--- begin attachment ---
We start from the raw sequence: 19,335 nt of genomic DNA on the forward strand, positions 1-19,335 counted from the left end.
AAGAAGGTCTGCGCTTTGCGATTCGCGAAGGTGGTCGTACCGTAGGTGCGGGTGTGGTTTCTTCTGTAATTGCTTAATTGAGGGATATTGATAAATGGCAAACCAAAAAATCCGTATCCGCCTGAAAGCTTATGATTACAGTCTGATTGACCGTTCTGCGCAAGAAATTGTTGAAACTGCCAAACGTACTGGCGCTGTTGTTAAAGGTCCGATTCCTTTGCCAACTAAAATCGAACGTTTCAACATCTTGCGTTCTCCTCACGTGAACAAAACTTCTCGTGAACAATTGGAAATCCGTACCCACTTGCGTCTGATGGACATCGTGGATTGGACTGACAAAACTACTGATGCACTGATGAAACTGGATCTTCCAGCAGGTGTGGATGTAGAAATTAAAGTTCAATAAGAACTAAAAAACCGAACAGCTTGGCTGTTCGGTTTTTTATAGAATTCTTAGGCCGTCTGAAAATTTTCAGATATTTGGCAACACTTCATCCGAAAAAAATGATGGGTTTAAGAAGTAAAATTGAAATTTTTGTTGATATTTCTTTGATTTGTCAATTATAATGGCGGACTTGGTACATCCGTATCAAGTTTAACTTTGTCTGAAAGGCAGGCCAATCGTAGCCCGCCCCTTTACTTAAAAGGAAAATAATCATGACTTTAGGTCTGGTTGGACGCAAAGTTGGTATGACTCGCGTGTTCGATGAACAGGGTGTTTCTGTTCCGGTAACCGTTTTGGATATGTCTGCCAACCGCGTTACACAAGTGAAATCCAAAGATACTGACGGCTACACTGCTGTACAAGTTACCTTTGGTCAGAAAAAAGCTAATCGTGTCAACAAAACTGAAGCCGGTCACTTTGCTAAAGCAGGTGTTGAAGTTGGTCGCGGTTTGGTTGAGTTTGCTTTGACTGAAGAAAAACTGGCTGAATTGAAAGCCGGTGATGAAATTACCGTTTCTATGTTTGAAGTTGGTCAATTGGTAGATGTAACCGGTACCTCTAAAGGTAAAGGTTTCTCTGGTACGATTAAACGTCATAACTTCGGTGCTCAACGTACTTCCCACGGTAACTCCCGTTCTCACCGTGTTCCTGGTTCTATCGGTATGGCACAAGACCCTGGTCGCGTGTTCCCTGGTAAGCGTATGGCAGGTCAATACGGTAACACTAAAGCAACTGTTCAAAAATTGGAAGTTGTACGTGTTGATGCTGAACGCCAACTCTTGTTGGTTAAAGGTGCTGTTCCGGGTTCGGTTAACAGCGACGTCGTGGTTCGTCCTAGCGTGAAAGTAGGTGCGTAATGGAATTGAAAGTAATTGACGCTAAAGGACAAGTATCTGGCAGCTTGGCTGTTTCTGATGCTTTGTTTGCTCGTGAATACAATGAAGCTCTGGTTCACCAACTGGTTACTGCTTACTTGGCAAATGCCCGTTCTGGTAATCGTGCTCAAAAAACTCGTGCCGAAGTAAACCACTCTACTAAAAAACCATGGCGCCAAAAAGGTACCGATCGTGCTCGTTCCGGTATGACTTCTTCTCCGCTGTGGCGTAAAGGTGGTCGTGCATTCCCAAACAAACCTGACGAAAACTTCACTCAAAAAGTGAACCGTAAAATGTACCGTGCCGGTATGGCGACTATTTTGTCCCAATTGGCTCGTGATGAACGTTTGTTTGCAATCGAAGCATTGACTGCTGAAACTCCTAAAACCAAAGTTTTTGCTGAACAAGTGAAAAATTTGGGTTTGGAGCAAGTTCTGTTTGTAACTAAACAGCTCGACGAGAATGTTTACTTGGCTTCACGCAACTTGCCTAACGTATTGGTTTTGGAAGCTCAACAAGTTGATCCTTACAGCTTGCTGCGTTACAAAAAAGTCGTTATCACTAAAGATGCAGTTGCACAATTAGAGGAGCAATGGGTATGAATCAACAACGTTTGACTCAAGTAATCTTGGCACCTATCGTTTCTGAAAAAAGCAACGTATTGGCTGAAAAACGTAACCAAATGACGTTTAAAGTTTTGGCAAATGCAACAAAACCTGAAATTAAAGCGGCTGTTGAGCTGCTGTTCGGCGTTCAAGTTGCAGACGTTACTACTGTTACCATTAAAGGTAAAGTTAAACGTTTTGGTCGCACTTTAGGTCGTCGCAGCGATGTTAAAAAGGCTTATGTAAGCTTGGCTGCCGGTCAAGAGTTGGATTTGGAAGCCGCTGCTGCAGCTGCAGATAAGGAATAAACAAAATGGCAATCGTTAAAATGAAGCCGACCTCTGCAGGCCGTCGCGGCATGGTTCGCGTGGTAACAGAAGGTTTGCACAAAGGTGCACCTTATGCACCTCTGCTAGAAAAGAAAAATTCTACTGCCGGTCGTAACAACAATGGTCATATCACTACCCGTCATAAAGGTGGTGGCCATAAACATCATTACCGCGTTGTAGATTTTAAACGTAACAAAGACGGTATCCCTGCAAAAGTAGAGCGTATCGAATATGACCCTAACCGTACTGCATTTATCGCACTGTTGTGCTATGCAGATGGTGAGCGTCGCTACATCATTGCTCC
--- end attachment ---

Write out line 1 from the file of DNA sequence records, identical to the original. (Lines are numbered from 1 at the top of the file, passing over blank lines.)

We start from the raw sequence: 19,335 nt of genomic DNA on the forward strand, positions 1-19,335 counted from the left end.